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  All About BATs
Posted by: Vega - 05-23-2022, 02:11 PM - Forum: Power PC Assembly - No Replies

All About BATs

For advanced ASM coders/devs.

This won't be useful for Wii Gecko Codes, but I've made this thread due to the Broadway Manual lacking detail on the BAT Registers and how to configure them. There are other PPC-based manuals that explain it, but said explanations are not all that "user-friendly".



Chapter 1: Intro

The BAT Registers are responsible for taking a Virtual Address and translating (converting) it to its Physical Address. As an Advanced ASM Coder/Dev, you should already know that mem1 and mem2 operate as Virtual Memory. Broadway needs to be 'told' how to convert any Virtual Memory Address to its Physical Address equivalent.

BAT stands for Block Address Translation. There are 16 total BAT registers. There are 8 BATs available for areas of memory containing instructions (known as IBATs), and 8 BATs available for memory containing data (known as DBATs). Each BAT is 64 bits (double-word) in length and is split into upper 32 bit and lower 32 bit portions.

Any area or region of memory that a BAT is responsible for is known as a Block. The BATs are mostly configured sometime shortly after the game is booted and a final BAT (DBAT3 for the L2 Cache) is configured after the bootstrap screen. From personal limited testing, it appears all Wii games setup the BATs in the same universal way.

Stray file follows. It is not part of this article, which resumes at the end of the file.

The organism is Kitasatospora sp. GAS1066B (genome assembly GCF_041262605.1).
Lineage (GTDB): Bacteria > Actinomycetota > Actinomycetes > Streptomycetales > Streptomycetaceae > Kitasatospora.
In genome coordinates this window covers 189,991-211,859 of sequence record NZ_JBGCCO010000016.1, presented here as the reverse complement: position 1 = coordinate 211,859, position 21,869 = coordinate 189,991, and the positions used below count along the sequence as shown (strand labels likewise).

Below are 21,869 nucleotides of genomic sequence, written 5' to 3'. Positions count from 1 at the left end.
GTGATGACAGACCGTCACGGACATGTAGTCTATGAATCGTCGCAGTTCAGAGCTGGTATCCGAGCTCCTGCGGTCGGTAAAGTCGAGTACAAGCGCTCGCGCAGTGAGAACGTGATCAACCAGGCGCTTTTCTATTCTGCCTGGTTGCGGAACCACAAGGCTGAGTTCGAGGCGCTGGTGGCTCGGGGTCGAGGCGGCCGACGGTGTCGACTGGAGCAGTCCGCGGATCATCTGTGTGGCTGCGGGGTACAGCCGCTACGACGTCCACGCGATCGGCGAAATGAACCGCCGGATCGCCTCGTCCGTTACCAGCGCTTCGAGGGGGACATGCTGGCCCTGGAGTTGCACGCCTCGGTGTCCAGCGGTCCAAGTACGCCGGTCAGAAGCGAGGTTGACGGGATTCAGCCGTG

Here's a picture of the BATs while having the emulation randomly paused in MKWii at the Main Menu

[Image: bat.png]

NOTE: Older Dolphin Dev Versions (such as 11xxx series and earlier) will not show proper values for the BATs! Use a newer version!

Here's a list of SPR numbers for all the BATs. The list is formatted to directly be placed into an ASM Code compiler (i.e. PyiiASMH)

Code:
.set IBAT0U, 528
.set IBAT0L, 529
.set IBAT1U, 530
.set IBAT1L, 531
.set IBAT2U, 532
.set IBAT2L, 533
.set IBAT3U, 534
.set IBAT3L, 535
.set IBAT4U, 560
.set IBAT4L, 561
.set IBAT5U, 562
.set IBAT5L, 563
.set IBAT6U, 564
.set IBAT6L, 565
.set IBAT7U, 566
.set IBAT7L, 567
.set DBAT0U, 536
.set DBAT0L, 537
.set DBAT1U, 538
.set DBAT1L, 539
.set DBAT2U, 540
.set DBAT2L, 541
.set DBAT3U, 542
.set DBAT3L, 543
.set DBAT4U, 568
.set DBAT4L, 569
.set DBAT5U, 570
.set DBAT5L, 571
.set DBAT6U, 572
.set DBAT6L, 573
.set DBAT7U, 574
.set DBAT7L, 585



Chapter 2: BAT Strcuture Upper 32 bits

Upper Portion:
  • Bits 0 - 14: BEPI
  • Bits 15 - 18: Unused
  • Bits 19 - 29: BL
  • Bit 30: Vs
  • Bit 31: Vp